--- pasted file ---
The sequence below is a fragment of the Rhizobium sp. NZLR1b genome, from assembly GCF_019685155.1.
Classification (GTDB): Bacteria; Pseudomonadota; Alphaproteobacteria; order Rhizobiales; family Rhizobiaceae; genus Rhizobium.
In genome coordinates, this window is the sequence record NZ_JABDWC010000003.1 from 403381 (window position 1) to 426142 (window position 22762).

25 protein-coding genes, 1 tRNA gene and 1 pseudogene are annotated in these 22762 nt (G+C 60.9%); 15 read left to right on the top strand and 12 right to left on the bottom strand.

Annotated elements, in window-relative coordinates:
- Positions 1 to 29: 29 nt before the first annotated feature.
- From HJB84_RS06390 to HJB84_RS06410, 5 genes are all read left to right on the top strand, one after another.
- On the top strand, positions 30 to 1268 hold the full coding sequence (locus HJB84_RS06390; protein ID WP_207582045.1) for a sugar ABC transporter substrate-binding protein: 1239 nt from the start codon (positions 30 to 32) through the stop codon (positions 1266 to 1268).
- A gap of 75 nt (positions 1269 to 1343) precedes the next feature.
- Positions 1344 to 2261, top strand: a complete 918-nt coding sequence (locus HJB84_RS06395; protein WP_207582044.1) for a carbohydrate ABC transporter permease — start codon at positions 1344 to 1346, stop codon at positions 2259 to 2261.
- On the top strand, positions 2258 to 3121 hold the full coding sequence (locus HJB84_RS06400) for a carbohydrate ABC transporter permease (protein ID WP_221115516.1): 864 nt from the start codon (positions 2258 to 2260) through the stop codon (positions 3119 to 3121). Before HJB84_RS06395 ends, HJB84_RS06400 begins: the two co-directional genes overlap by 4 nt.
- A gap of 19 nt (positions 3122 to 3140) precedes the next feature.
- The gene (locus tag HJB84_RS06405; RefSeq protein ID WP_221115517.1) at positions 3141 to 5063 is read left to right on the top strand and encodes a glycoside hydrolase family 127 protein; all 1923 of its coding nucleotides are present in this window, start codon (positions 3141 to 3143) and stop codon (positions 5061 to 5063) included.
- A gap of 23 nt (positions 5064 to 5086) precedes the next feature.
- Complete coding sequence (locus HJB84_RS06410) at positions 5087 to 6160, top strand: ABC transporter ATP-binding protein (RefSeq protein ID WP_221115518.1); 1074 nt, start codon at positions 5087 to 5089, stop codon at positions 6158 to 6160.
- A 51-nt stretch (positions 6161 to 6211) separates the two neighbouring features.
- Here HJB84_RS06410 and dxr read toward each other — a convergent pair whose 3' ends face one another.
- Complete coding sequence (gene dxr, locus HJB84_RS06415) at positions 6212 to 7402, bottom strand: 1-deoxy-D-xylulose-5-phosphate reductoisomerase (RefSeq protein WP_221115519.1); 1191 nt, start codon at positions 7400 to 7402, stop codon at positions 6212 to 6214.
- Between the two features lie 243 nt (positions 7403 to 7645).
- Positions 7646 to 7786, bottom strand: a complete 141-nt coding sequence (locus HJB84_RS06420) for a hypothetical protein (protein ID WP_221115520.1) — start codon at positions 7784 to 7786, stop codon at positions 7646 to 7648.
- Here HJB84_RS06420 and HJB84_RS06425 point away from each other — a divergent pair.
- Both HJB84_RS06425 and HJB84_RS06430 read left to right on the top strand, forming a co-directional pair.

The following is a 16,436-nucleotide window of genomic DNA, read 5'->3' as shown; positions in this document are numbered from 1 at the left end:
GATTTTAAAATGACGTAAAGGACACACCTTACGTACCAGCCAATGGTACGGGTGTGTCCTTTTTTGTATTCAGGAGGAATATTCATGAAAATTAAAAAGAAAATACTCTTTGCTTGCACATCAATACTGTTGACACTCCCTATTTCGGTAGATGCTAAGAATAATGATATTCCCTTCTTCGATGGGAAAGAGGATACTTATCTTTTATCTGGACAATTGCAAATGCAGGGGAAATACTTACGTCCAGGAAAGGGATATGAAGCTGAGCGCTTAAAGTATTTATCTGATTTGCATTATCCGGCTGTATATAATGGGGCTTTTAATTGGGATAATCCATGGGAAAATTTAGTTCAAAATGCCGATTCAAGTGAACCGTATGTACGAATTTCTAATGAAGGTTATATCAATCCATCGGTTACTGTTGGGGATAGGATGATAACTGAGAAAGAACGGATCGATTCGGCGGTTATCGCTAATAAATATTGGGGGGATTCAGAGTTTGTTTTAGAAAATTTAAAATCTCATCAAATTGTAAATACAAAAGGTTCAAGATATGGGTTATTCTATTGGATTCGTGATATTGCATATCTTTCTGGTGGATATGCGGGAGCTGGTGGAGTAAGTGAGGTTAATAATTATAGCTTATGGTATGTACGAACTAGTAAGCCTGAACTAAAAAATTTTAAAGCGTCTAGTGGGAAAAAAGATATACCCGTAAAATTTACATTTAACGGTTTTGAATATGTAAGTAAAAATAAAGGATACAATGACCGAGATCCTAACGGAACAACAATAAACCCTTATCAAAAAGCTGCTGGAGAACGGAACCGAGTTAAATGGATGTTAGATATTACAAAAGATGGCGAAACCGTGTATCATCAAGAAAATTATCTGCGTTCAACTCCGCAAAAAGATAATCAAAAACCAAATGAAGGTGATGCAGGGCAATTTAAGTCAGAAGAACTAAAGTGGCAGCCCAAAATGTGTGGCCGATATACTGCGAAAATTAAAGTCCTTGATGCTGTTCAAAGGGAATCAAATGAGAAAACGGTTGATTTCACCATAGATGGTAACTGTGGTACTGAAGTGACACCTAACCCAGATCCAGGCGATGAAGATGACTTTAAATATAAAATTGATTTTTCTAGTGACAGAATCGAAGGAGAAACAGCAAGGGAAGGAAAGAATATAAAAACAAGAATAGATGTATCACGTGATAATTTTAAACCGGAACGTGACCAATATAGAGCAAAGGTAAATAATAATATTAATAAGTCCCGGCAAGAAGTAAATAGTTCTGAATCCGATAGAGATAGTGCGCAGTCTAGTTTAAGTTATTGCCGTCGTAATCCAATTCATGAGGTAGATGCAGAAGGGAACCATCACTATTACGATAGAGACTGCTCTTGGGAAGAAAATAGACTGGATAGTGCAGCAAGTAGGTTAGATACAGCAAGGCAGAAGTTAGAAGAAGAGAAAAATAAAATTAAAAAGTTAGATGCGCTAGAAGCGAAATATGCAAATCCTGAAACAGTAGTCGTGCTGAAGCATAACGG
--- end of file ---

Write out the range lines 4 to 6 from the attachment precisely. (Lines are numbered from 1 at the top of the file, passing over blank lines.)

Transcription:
25 protein-coding genes, 1 tRNA gene and 1 pseudogene are annotated in these 22762 nt (G+C 60.9%); 15 read left to right on the top strand and 12 right to left on the bottom strand.

Annotated elements, in window-relative coordinates:
- Positions 1 to 29: 29 nt before the first annotated feature.